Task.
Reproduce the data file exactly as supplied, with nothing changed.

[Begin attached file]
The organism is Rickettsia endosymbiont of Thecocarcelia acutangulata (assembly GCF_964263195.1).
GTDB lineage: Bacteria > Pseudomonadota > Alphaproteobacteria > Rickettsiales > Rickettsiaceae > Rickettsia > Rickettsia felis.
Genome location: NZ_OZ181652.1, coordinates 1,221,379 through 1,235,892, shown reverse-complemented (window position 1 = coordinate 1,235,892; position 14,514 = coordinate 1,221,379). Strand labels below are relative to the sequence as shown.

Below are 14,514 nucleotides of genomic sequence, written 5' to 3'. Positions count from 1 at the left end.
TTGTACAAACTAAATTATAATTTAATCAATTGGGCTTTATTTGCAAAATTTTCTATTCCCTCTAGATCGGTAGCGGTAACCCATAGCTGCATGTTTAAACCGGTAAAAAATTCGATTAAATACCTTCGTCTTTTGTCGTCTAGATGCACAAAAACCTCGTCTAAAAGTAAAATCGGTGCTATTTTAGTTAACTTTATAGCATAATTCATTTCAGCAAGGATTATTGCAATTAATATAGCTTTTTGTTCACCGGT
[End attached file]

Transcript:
The organism is Rickettsia endosymbiont of Thecocarcelia acutangulata (assembly GCF_964263195.1).
GTDB lineage: Bacteria > Pseudomonadota > Alphaproteobacteria > Rickettsiales > Rickettsiaceae > Rickettsia > Rickettsia felis.
Genome location: NZ_OZ181652.1, coordinates 1,221,379 through 1,235,892, shown reverse-complemented (window position 1 = coordinate 1,235,892; position 14,514 = coordinate 1,221,379). Strand labels below are relative to the sequence as shown.

Below are 14,514 nucleotides of genomic sequence, written 5' to 3'. Positions count from 1 at the left end.
TTGTACAAACTAAATTATAATTTAATCAATTGGGCTTTATTTGCAAAATTTTCTATTCCCTCTAGATCGGTAGCGGTAACCCATAGCTGCATGTTTAAACCGGTAAAAAATTCGATTAAATACCTTCGTCTTTTGTCGTCTAGATGCACAAAAACCTCGTCTAAAAGTAAAATCGGTGCTATTTTAGTTAACTTTATAGCATAATTCATTTCAGCAAGGATTATTGCAATTAATATAGCTTTTTGTTCACCGGT